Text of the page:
The Controversy about Controversy

Let me give you a little tip. When a controversial issue is raised for discussion and someone attempts to quash that issue, your enemy has just revealed him or herself. Regardless of whether the topic is 9/11 or where your spouse was last night, if a person refuses to address an issue based on the notion that it is “too absurd to even discuss”, you have just identified someone with something to hide. Sometimes they have something to hide from you and sometimes they are hiding something from themselves; but either way you have identified someone who does not want certain information brought out.

Many of the Americans who are going to continue their criticism of me and my writing by trashing this commentary agree with me on this even though they don’t know it. You see this falls under the “I have nothing to hide” principle. You know, the same principle that has been adopted by the Americans who support secret wire tapping, loss of privacy and government snooping. You know…my critics. These people say that all this is OK because if you have nothing to hide you should not object if your government violates your privacy. Yet these same people want to stop all discussions related to 9/11, Israel, Zionism, government conspiracies, the Holocaust etc. Why? What are they afraid of? What do they have to hide and what do they have to lose by discussing things? Are they unwilling to teach others where they are wrong or are they afraid of learning something for themselves?

You see the more controversial the issue the more we should be discussing it. Dialog is only way to clear up controversy. When you discuss an issue one of three things are going to happen. 1. The person with the controversial view is going to learn something. 2. The person with the counter view is going to learn something. 3. The parties will agree to disagree but they will better understand the respective positions.

During the last scene in the movie The Godfather, Al Pacino’s character, Don Michael Corleone, is asked by his wife Kay, played by Diane Keaton, if he had his brother-in-law murdered. The Don refused to answer the question based on a simple principle of privacy. His principle: “Don’t ask me about my business!” That’s it. That was his reason for not answering. And all who were watching the movie knew exactly why the Don made it his business not to talk about his business. And you know what, there are a lot of people out there who refuse to talk about their business, be it 9/11, Israel, etc., based on a similar principle, so to speak. So when you hear someone say that they won’t talk about something because you are making an absurd insinuation, that person, even though they may not know it, may just be standing for the same principles that the Don did. So may I suggest to all, don’t “be like Mike” (Corleone)! Listen, speak and resolve. Leaving an issue to fester is what causes problems. Discussing issues should pose no threat to people who have “nothing to hide!” Think about it.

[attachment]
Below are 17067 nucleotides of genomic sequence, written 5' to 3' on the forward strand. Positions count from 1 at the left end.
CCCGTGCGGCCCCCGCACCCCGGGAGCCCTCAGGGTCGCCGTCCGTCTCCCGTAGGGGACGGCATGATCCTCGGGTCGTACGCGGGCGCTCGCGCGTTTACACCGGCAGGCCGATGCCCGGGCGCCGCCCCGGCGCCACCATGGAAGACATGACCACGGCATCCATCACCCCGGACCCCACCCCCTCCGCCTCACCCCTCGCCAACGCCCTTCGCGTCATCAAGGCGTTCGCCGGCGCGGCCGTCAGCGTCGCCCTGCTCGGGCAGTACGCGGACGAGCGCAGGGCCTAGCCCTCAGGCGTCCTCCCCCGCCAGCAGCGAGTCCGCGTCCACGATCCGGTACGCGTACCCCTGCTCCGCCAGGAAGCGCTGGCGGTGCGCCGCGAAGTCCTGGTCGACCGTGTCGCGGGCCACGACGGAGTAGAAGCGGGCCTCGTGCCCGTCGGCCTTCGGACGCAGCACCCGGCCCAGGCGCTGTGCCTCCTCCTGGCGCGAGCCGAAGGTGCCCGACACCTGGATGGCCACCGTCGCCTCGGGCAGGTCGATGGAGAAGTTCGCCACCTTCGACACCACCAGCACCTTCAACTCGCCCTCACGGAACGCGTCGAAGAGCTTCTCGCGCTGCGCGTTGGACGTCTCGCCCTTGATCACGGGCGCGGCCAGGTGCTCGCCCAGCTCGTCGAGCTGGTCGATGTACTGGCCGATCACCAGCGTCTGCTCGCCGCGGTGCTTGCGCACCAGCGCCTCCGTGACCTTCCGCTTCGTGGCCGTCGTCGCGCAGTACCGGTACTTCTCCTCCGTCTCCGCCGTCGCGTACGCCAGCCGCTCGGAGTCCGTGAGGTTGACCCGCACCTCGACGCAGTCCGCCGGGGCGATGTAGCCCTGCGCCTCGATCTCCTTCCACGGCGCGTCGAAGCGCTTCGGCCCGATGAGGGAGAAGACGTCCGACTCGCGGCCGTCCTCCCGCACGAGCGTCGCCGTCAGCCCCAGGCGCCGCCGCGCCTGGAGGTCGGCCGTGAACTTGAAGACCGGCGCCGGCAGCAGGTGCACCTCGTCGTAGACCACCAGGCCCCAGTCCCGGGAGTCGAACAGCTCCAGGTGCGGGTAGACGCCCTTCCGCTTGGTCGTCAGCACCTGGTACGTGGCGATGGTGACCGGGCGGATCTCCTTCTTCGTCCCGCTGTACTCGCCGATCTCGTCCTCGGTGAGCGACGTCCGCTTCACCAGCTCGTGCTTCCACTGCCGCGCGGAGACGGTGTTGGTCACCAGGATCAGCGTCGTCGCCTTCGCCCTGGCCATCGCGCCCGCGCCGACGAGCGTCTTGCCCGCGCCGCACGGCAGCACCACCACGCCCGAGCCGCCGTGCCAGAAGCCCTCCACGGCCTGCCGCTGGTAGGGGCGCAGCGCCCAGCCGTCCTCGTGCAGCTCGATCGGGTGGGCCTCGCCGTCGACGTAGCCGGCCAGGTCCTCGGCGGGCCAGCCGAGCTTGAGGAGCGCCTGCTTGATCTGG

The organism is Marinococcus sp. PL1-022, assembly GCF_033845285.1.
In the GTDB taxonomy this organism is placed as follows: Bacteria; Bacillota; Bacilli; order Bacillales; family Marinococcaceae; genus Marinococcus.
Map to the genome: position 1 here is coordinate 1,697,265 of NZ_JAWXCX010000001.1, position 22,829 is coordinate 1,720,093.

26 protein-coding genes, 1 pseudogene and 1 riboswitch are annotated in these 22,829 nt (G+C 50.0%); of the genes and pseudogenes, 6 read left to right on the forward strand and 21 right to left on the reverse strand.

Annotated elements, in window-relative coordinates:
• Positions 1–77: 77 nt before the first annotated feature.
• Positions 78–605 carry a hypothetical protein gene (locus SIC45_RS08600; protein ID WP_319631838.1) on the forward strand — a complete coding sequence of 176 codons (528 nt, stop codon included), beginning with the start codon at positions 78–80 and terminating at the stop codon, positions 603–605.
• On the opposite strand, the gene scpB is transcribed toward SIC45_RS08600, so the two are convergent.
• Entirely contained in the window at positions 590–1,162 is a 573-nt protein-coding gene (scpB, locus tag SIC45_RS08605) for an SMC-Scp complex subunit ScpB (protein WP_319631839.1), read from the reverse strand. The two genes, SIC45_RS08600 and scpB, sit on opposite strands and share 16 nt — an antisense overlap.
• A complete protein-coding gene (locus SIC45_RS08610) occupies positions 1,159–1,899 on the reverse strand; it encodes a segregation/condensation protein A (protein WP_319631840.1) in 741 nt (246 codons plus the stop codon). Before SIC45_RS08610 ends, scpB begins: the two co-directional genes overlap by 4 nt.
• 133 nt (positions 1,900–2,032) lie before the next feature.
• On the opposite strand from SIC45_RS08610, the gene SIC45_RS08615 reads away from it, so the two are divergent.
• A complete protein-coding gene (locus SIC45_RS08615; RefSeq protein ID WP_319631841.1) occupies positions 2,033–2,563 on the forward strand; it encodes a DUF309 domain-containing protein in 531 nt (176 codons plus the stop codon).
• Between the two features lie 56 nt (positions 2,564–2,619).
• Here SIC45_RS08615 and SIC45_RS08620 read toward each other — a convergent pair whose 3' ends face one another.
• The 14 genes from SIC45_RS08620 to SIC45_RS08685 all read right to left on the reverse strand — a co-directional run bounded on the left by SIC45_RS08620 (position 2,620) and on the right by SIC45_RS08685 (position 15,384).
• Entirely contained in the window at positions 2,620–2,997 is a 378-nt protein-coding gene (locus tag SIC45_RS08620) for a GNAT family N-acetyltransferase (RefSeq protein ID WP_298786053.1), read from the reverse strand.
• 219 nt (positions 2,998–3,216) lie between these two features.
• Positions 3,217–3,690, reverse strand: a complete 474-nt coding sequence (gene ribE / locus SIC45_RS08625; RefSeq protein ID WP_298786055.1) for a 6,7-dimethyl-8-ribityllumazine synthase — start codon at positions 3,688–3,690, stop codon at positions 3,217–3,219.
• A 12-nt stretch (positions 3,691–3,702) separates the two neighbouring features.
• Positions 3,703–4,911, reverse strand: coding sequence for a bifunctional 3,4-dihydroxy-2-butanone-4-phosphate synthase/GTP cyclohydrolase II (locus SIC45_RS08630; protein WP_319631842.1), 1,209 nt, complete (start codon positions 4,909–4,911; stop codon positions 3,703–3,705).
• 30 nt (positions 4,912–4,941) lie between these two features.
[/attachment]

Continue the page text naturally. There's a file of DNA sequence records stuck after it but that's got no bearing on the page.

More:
EU aims to criminalize Holocaust denial -  Laws that make denying or trivialising the Holocaust a criminal offence punishable by jail sentences will be introduced across the European Union, according to a proposal expecting to win backing from ministers Thursday.

2 Responses to “The Controversy about Controversy”

  1. truthbeknown says:

    You just hit the nail right on the head.
    But that’s what there all about…….. wag the dog.

  2. Truth Seeker on March 4, 1972 on January 7, 2003 on August 21, 2004, or no, sorry, actually says:

    I have to disagree with the “where your spouse was last night” example. Maybe it’s putting too fine a point on it, but if my wife asks me in any sort of normal fashion what I’ve been doing, I simply answer. But if there is an accusatory tone to it, I literally tell her to kiss my ass. (Hey, it works for me.) In terms of fidelity or loyalty, I never do anything the least bit untoward to my wife or my family, so I’m not hiding anything; I just don’t appreciate unfounded accusations.

    No need to scream at me. I understand that questions regarding 9/11 are not unfounded. That is exactly why a better example than “where your spouse was” may have been called for.

    Regarding the issue of illicit wiretapping, and other egregious examples of trampled freedoms: I can’t stand the idiots who claim it’s not an issue, so long as you have nothing to hide. I’ve encountered exactly that kind of idiot, and it still shocks me to witness such lunacy. Shall we repeal the Fifth Amendment, since you don’t need it if you have nothing to hide?

    This reminds me: Lately I’ve forgotten to include the obligatory “Hi there, NSA!” signature when I send email messages:

    murder tree flower bush plant assassinate bomb terrorism shoot visit embassy flight mockingbird kill

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